EastEnders’ Mick Carter has been presented with a potential solution to the predicament that the Queen Vic will soon be lost to the family – but is he really about to steal from lodger Halfway? Well, the guy shot him so perhaps he owes him this?
Mick thought that he had solved the issue of paying Fi Browning the money for the Vic when he sought a loan from Vincent Hubbard – but when an edgy Vincent suspected that Mick was trying to frame him for stealing the heist money, he backed out.
Mick and Linda were left hopeless, finally conceding that they are going to have to give up their beloved pub – with Linda trying to reassure her deflated husband that Watford won’t be so bad and they will just have to make the best of it.
Meanwhile, Halfway was wining and dining Whitney Dean but when he tried to present her with a very expensive ring, she thought that he was proposing and scarpered, with him giving chase.
Mick noticed that he had left the sparkling ring behind and could see just by looking that it is worth more than Halfway probably realises. Thinking that it may even cover the money that the Carters need to buy back their pub, Mick was left torn over what to do – and fans will not know until tomorrow what path he will take.
Will Mick nab the ring and manage to keep his family in the Vic or will his conscience get the better of him and lead him to hand the ring back to Halfway?
With the deadline just around the corner, this could be the last hope…
‘Antebellum’ has a ‘Get Out’ vibe, but doesn’t live up to its twist
“Antebellum” is built around a provocative twist, and it’s a good one — as well as one that definite..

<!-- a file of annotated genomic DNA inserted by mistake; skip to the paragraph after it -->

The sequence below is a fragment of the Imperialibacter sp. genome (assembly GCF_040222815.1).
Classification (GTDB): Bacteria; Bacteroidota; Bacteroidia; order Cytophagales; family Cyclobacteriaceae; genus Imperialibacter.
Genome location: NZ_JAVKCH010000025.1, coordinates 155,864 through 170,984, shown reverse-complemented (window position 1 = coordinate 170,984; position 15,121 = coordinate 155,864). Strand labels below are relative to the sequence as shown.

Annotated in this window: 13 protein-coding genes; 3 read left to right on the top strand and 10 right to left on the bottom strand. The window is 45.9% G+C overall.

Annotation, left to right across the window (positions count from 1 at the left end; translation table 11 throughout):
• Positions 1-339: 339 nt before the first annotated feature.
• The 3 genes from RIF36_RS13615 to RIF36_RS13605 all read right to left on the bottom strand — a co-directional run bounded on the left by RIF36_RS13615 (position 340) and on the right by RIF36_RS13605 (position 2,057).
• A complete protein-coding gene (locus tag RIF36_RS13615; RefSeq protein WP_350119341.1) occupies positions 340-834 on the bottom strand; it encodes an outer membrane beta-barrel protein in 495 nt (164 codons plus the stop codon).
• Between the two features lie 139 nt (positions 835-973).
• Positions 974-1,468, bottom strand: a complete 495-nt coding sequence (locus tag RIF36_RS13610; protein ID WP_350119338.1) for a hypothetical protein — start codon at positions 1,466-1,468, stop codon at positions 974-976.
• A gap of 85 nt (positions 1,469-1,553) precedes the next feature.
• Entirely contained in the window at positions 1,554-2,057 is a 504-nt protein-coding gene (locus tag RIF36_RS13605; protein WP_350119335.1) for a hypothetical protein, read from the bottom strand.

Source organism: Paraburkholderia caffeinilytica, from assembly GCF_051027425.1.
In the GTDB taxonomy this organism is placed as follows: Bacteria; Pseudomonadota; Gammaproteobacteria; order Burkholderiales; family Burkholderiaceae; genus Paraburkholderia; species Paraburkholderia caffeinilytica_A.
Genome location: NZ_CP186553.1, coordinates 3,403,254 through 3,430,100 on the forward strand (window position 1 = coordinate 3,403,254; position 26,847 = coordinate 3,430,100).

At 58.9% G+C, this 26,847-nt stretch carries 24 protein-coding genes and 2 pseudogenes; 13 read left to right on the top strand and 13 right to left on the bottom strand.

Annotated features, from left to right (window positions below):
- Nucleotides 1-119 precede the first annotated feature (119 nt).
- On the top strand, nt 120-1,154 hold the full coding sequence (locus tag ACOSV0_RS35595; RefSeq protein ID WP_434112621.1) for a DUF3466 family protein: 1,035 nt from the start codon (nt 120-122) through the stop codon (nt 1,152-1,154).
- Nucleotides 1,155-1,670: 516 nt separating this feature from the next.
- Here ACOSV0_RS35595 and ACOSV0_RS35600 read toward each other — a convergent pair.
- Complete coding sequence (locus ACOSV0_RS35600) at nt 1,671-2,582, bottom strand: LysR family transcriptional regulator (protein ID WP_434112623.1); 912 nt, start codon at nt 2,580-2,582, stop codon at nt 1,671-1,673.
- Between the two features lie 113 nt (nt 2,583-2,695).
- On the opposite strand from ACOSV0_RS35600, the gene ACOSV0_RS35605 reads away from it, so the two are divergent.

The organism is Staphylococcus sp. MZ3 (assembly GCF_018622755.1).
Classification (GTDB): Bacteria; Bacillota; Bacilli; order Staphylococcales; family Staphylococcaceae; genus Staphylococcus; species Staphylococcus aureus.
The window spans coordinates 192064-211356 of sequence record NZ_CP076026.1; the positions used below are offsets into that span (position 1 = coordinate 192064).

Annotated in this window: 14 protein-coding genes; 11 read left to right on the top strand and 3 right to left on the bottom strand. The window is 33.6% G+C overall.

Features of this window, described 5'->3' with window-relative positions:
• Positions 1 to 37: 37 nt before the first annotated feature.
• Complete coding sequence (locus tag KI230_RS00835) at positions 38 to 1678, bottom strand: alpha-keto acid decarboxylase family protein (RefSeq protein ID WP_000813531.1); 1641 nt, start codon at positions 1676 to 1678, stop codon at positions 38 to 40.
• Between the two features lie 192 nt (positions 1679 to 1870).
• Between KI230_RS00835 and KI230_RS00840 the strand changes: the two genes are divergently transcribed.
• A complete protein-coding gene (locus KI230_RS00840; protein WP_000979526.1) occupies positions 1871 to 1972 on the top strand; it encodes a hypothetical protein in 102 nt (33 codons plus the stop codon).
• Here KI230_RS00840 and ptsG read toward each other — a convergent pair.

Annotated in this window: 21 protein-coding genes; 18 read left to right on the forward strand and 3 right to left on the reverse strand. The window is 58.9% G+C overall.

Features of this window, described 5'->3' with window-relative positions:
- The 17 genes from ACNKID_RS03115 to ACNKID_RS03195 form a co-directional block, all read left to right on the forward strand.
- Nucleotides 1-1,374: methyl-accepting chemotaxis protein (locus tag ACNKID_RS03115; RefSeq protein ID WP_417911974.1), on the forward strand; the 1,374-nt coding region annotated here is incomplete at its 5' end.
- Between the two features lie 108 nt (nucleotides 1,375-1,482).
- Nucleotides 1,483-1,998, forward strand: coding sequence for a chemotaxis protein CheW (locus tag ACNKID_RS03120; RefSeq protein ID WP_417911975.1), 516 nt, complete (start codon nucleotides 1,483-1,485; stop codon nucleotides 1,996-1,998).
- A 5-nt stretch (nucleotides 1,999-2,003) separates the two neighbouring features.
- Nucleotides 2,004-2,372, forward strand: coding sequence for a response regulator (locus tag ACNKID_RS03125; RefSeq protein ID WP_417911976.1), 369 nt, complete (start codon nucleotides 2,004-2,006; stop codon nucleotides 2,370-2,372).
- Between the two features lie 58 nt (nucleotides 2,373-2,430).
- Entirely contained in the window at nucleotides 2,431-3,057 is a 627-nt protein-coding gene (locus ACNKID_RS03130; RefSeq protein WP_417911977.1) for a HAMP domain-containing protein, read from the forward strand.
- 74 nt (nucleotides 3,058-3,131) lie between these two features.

“Antebellum” is built around a provocative twist, and it’s a good one — as well as one that definitely shouldn’t be spoiled even a little. Once that revelation is absorbed, however, the movie becomes less distinctive and inspired, reflecting an attempt to tap into the zeitgeist that made “Get Out” a breakthrough, without the same ability to pay off the premise.
Originally destined for a theatrical run, the movie hits digital platforms trumpeting a “Get Out” pedigree in its marketing campaign, since there’s an overlap among the producing teams.
More directly, the film marks the directing debut of Gerard Bush + Christopher Renz, who have championed social-justice issues through their advertising work. The opening script features a quote from author William Faulkner, whose intent will eventually become clearer: “The past is never dead. It’s not even past.”
If that sounds like a timely means of drawing a line from the horrors of slavery to the racism of today, you’ve come to the right place.
The story begins on a plantation, where the brutal overseers carry out grisly punishments against those tilling the fields. A few have just tried to escape, led by Veronica (Janelle Monae), and they pay a heavy price for their resistance, which does nothing to curb her defiance.
Also written by Bush + Renz, the script take too long before revealing what makes “Antebellum” different, but the middle portion — a “The Twilight Zone”-like phase when it’s hard to be sure exactly what’s going on — is actually the film’s strongest. (Even the trailer arguably gives away too much, so the less one knows, the better.)
The final stretch, by contrast, veers into more familiar thriller territory, and feels especially rushed toward the end, leaving behind a host of nagging, unanswered questions. That provides food for thought, but it’s also what separates the movie from something like “Get Out,” which deftly fleshed out its horror underpinnings.
Although the filmmakers (in a taped message) expressed disappointment that the movie wasn’t making its debut in theaters, in a strange way, the on-demand format somewhat works in its favor. In the press notes, Bush says the goal was “to force the audience to look at the real-life horror of racism through the lens of film horror. We’re landing in the middle of the very conversations that we hoped ‘Antebellum’ would spur.”
“Antebellum” should add to that discussion, so mission accomplished on that level. Monae is also quite good in her first leading film role (she did previously star in the series “Homecoming’s” second season), but otherwise, most of the characters remain underdeveloped.